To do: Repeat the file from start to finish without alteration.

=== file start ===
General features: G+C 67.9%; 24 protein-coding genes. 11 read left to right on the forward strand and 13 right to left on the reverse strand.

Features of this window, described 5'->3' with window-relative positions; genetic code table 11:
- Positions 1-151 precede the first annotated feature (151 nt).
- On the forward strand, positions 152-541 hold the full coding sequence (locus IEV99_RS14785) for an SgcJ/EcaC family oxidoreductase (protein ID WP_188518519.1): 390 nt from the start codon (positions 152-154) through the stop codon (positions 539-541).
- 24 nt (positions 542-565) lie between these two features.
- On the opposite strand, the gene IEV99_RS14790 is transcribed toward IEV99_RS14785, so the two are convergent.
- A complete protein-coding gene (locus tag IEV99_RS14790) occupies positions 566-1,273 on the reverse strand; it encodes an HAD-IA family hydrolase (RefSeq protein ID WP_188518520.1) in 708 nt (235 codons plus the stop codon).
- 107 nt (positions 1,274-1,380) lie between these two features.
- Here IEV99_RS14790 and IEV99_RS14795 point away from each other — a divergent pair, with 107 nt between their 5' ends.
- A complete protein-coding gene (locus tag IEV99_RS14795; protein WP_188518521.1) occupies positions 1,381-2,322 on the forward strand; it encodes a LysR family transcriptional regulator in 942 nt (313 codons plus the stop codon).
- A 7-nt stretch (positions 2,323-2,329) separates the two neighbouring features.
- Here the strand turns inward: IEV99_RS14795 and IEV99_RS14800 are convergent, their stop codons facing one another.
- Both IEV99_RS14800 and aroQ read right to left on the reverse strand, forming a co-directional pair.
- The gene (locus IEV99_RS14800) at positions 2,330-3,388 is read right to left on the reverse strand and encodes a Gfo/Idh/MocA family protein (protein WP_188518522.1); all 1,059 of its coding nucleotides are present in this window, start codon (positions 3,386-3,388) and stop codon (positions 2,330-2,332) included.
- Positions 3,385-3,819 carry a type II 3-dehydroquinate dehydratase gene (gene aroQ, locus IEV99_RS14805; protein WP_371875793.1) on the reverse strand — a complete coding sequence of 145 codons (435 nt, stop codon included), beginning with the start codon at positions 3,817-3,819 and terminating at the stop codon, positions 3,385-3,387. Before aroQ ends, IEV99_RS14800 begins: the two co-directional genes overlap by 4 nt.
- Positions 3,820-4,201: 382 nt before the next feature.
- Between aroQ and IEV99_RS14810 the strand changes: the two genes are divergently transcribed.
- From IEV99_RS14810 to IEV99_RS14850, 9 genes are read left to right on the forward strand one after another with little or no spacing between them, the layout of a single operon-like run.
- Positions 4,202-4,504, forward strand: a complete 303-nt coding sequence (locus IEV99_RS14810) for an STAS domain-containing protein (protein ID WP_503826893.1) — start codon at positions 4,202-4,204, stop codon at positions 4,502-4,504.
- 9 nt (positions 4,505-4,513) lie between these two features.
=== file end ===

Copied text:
General features: G+C 67.9%; 24 protein-coding genes. 11 read left to right on the forward strand and 13 right to left on the reverse strand.

Features of this window, described 5'->3' with window-relative positions; genetic code table 11:
- Positions 1-151 precede the first annotated feature (151 nt).
- On the forward strand, positions 152-541 hold the full coding sequence (locus IEV99_RS14785) for an SgcJ/EcaC family oxidoreductase (protein ID WP_188518519.1): 390 nt from the start codon (positions 152-154) through the stop codon (positions 539-541).
- 24 nt (positions 542-565) lie between these two features.
- On the opposite strand, the gene IEV99_RS14790 is transcribed toward IEV99_RS14785, so the two are convergent.
- A complete protein-coding gene (locus tag IEV99_RS14790) occupies positions 566-1,273 on the reverse strand; it encodes an HAD-IA family hydrolase (RefSeq protein ID WP_188518520.1) in 708 nt (235 codons plus the stop codon).
- 107 nt (positions 1,274-1,380) lie between these two features.
- Here IEV99_RS14790 and IEV99_RS14795 point away from each other — a divergent pair, with 107 nt between their 5' ends.
- A complete protein-coding gene (locus tag IEV99_RS14795; protein WP_188518521.1) occupies positions 1,381-2,322 on the forward strand; it encodes a LysR family transcriptional regulator in 942 nt (313 codons plus the stop codon).
- A 7-nt stretch (positions 2,323-2,329) separates the two neighbouring features.
- Here the strand turns inward: IEV99_RS14795 and IEV99_RS14800 are convergent, their stop codons facing one another.
- Both IEV99_RS14800 and aroQ read right to left on the reverse strand, forming a co-directional pair.
- The gene (locus IEV99_RS14800) at positions 2,330-3,388 is read right to left on the reverse strand and encodes a Gfo/Idh/MocA family protein (protein WP_188518522.1); all 1,059 of its coding nucleotides are present in this window, start codon (positions 3,386-3,388) and stop codon (positions 2,330-2,332) included.
- Positions 3,385-3,819 carry a type II 3-dehydroquinate dehydratase gene (gene aroQ, locus IEV99_RS14805; protein WP_371875793.1) on the reverse strand — a complete coding sequence of 145 codons (435 nt, stop codon included), beginning with the start codon at positions 3,817-3,819 and terminating at the stop codon, positions 3,385-3,387. Before aroQ ends, IEV99_RS14800 begins: the two co-directional genes overlap by 4 nt.
- Positions 3,820-4,201: 382 nt before the next feature.
- Between aroQ and IEV99_RS14810 the strand changes: the two genes are divergently transcribed.
- From IEV99_RS14810 to IEV99_RS14850, 9 genes are read left to right on the forward strand one after another with little or no spacing between them, the layout of a single operon-like run.
- Positions 4,202-4,504, forward strand: a complete 303-nt coding sequence (locus IEV99_RS14810) for an STAS domain-containing protein (protein ID WP_503826893.1) — start codon at positions 4,202-4,204, stop codon at positions 4,502-4,504.
- 9 nt (positions 4,505-4,513) lie between these two features.